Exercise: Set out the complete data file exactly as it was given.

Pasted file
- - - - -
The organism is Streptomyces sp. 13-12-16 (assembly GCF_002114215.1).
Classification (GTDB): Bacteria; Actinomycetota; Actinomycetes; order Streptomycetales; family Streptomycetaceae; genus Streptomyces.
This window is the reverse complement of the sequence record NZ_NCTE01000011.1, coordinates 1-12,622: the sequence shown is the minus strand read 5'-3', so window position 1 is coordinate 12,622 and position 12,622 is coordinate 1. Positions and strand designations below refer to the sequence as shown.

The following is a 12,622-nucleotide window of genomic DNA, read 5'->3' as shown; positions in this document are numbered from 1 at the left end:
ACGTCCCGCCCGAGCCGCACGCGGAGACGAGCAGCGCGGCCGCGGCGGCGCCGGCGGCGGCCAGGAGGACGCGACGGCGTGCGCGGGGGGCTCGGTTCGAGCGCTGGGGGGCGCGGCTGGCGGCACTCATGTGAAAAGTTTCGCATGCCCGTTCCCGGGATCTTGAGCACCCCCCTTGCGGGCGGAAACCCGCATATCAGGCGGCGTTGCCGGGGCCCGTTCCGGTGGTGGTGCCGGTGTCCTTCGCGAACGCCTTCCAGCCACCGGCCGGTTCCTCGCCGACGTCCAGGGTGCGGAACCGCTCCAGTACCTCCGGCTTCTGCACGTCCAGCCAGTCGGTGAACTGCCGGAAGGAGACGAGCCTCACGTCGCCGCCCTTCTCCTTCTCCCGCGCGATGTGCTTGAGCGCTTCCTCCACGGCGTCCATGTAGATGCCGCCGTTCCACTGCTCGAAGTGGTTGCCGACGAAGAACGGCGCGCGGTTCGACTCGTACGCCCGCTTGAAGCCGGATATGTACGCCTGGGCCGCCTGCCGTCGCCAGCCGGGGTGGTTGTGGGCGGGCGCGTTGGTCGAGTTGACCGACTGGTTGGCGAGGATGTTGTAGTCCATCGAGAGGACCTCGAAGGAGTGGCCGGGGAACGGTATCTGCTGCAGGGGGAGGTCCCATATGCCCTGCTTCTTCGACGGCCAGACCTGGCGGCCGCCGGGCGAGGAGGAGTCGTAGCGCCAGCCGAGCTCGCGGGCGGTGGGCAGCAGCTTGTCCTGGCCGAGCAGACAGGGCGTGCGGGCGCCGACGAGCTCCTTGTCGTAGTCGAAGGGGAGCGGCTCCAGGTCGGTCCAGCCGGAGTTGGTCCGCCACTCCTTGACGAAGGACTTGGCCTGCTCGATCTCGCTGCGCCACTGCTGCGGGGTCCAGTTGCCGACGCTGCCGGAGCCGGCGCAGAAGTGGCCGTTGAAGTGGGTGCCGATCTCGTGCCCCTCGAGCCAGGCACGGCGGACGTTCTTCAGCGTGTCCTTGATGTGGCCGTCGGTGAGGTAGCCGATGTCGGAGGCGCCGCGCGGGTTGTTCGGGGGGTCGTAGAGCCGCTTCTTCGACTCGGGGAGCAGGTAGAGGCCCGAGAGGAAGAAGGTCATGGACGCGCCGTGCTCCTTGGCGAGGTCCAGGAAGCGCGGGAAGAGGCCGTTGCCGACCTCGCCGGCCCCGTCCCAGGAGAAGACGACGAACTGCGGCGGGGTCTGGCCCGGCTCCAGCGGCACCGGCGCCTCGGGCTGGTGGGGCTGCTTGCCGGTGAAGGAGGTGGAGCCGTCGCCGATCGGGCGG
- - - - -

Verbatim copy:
The organism is Streptomyces sp. 13-12-16 (assembly GCF_002114215.1).
Classification (GTDB): Bacteria; Actinomycetota; Actinomycetes; order Streptomycetales; family Streptomycetaceae; genus Streptomyces.
This window is the reverse complement of the sequence record NZ_NCTE01000011.1, coordinates 1-12,622: the sequence shown is the minus strand read 5'-3', so window position 1 is coordinate 12,622 and position 12,622 is coordinate 1. Positions and strand designations below refer to the sequence as shown.

The following is a 12,622-nucleotide window of genomic DNA, read 5'->3' as shown; positions in this document are numbered from 1 at the left end:
ACGTCCCGCCCGAGCCGCACGCGGAGACGAGCAGCGCGGCCGCGGCGGCGCCGGCGGCGGCCAGGAGGACGCGACGGCGTGCGCGGGGGGCTCGGTTCGAGCGCTGGGGGGCGCGGCTGGCGGCACTCATGTGAAAAGTTTCGCATGCCCGTTCCCGGGATCTTGAGCACCCCCCTTGCGGGCGGAAACCCGCATATCAGGCGGCGTTGCCGGGGCCCGTTCCGGTGGTGGTGCCGGTGTCCTTCGCGAACGCCTTCCAGCCACCGGCCGGTTCCTCGCCGACGTCCAGGGTGCGGAACCGCTCCAGTACCTCCGGCTTCTGCACGTCCAGCCAGTCGGTGAACTGCCGGAAGGAGACGAGCCTCACGTCGCCGCCCTTCTCCTTCTCCCGCGCGATGTGCTTGAGCGCTTCCTCCACGGCGTCCATGTAGATGCCGCCGTTCCACTGCTCGAAGTGGTTGCCGACGAAGAACGGCGCGCGGTTCGACTCGTACGCCCGCTTGAAGCCGGATATGTACGCCTGGGCCGCCTGCCGTCGCCAGCCGGGGTGGTTGTGGGCGGGCGCGTTGGTCGAGTTGACCGACTGGTTGGCGAGGATGTTGTAGTCCATCGAGAGGACCTCGAAGGAGTGGCCGGGGAACGGTATCTGCTGCAGGGGGAGGTCCCATATGCCCTGCTTCTTCGACGGCCAGACCTGGCGGCCGCCGGGCGAGGAGGAGTCGTAGCGCCAGCCGAGCTCGCGGGCGGTGGGCAGCAGCTTGTCCTGGCCGAGCAGACAGGGCGTGCGGGCGCCGACGAGCTCCTTGTCGTAGTCGAAGGGGAGCGGCTCCAGGTCGGTCCAGCCGGAGTTGGTCCGCCACTCCTTGACGAAGGACTTGGCCTGCTCGATCTCGCTGCGCCACTGCTGCGGGGTCCAGTTGCCGACGCTGCCGGAGCCGGCGCAGAAGTGGCCGTTGAAGTGGGTGCCGATCTCGTGCCCCTCGAGCCAGGCACGGCGGACGTTCTTCAGCGTGTCCTTGATGTGGCCGTCGGTGAGGTAGCCGATGTCGGAGGCGCCGCGCGGGTTGTTCGGGGGGTCGTAGAGCCGCTTCTTCGACTCGGGGAGCAGGTAGAGGCCCGAGAGGAAGAAGGTCATGGACGCGCCGTGCTCCTTGGCGAGGTCCAGGAAGCGCGGGAAGAGGCCGTTGCCGACCTCGCCGGCCCCGTCCCAGGAGAAGACGACGAACTGCGGCGGGGTCTGGCCCGGCTCCAGCGGCACCGGCGCCTCGGGCTGGTGGGGCTGCTTGCCGGTGAAGGAGGTGGAGCCGTCGCCGATCGGGCGG